Summer reading program wraps up with reptiles
by Hawkins Teague
Aug 02, 2006 | 0 0 comments | 5 5 recommendations | email to a friend | print
Kids at the John L. Street test their courage as Shasha McCracken from Land Between the Lakes’ Nature Station offers them a prairie king snake. (From left) Amanda Batley, Justin Batley, Logan Ennis, Romaine Cunningham, Devanie Cunningham, Stillton Broadbent and Caleb McIntosh.
Kids at the John L. Street test their courage as Shasha McCracken from Land Between the Lakes’ Nature Station offers them a prairie king snake. (From left) Amanda Batley, Justin Batley, Logan Ennis, Romaine Cunningham, Devanie Cunningham, Stillton Broadbent and Caleb McIntosh.
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Touching snakes isn’t anything new for Devanie Cunningham. Just last week, he and a friend had an encounter with a chicken snake that was resting on top of a fence. They touched it, poked it with a stick and then promptly took off running.

The next day, Devanie was at the John L. Street Library in a more controlled environment for the afternoon session of the children’s summer reading program. The afternoon session was geared toward kids aged seven to 12, and it was final day of the month-long program known as “Paws, Claws, Scales and Tales.” Shasha McCracken of the Land Between the Lakes Nature Station brought a box turtle, an alligator snapping turtle, a tiger salamander, a Cope’s Gray tree frog and a prairie king snake to show the children.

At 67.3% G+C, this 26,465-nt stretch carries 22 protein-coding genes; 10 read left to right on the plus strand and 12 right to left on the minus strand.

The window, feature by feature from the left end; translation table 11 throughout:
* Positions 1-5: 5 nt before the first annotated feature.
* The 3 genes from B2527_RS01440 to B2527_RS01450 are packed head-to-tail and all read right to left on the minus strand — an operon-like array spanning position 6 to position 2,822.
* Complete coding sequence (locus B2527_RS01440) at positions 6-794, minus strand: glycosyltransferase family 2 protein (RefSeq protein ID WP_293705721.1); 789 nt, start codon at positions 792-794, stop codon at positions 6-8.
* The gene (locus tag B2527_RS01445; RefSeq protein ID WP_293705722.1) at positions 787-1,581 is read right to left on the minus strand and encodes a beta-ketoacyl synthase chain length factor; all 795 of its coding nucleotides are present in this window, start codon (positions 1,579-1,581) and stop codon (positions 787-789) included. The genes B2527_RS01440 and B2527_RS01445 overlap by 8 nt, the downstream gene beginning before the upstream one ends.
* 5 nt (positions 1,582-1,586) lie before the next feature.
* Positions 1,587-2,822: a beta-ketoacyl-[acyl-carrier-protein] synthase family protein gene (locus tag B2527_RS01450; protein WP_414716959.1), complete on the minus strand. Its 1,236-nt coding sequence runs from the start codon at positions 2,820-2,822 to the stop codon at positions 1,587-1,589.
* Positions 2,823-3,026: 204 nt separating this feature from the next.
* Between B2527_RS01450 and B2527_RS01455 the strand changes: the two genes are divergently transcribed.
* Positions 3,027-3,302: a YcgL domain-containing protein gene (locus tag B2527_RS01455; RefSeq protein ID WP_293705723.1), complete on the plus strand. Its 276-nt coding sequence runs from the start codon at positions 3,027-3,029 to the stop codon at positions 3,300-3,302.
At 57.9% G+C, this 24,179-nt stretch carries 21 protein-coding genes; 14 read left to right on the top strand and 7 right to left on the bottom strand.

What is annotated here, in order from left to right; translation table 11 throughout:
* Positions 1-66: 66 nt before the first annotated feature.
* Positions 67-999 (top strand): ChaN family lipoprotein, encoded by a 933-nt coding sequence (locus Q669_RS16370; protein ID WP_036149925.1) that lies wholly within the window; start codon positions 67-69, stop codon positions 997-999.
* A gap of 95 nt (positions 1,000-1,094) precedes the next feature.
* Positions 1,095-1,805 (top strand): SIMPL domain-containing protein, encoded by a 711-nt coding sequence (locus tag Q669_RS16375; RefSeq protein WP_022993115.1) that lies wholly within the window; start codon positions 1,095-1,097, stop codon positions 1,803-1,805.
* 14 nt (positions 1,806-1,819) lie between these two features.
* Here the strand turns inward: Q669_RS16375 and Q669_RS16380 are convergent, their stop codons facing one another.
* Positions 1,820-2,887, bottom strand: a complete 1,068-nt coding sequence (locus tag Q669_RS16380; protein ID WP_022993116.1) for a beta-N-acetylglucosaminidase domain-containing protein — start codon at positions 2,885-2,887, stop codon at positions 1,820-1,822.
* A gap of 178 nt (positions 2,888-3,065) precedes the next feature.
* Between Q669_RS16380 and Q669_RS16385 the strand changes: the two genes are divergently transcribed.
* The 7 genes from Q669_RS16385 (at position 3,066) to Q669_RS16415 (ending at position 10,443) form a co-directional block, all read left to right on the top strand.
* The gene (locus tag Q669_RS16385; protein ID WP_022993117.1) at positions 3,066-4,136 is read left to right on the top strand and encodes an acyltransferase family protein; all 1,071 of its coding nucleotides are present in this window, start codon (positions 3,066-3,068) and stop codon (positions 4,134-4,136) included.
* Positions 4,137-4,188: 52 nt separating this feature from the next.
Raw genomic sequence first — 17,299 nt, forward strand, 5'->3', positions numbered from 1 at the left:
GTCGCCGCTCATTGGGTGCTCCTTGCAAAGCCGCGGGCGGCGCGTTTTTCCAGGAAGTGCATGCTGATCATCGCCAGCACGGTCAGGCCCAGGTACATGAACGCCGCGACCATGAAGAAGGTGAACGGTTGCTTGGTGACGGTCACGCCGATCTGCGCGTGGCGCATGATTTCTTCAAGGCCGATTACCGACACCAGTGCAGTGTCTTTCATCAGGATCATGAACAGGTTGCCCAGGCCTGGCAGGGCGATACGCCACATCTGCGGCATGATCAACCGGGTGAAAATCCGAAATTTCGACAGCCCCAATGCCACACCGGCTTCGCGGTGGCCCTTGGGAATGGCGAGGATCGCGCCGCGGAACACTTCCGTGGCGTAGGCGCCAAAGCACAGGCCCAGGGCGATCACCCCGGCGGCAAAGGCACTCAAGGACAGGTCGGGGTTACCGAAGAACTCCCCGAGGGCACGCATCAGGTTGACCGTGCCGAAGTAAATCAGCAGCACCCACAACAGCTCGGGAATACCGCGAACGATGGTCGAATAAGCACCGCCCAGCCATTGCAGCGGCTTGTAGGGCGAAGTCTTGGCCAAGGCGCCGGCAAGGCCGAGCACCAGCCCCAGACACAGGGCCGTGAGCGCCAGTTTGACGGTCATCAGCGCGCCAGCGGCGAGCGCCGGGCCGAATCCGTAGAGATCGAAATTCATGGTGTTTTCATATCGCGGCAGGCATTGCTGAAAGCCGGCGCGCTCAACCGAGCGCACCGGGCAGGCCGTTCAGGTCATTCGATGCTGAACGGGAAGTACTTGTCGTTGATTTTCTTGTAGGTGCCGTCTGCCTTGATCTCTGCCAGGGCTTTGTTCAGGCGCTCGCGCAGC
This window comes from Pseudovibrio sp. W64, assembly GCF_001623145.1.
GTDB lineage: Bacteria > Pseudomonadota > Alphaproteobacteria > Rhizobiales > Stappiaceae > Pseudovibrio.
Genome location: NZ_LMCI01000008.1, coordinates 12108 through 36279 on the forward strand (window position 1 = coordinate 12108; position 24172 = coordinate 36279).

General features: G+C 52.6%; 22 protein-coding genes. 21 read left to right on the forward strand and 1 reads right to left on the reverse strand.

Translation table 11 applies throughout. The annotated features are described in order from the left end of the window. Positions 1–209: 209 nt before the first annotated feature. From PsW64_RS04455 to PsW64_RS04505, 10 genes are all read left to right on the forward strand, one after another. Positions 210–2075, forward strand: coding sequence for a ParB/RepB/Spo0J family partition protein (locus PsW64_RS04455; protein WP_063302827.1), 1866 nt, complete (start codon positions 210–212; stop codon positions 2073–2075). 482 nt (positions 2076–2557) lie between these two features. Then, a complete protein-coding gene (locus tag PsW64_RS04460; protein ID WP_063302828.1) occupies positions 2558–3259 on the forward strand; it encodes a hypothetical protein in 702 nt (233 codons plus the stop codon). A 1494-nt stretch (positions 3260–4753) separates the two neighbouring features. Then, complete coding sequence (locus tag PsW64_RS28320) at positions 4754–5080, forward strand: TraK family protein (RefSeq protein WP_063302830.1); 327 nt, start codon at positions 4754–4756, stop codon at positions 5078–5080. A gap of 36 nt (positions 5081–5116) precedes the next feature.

As McCracken showed the children in the afternoon session the alligator snapping turtle, she told them it was eight years old.

“He’s almost older than me!” one boy exclaimed, possibly not realizing that some alligator snapping turtles live longer than 100 years.

The snapping turtle was too dangerous to touch, and the tree frog had to stay in its plastic container because of its sensitive skin, McCracken said. This wasn’t the case with the snake, however. Although some children were a bit reticent about getting close to the snake or touching it, many of them were delighted.

“What do you think they eat?” McCracken asked the children.

“Anything they can get their hands on!” laughed Claudia Jones, who was there with her granddaughter, Jordon.

McCracken told the kids that the prairie king snake usually eats mice and any eggs it can find. It can unhinge its jaw to swallow its prey whole.

After McCracken took the snake around the room for the children to lay their fingers on its scaly skin, it was time for children’s librarian Tammy Sholar to serve the kids cake and draw names for prizes. This had to wait, though, until after McCracken made sure they had all used hand sanitizer and washed their hands too.

For the rest of this story, read this week's Cadiz Record.
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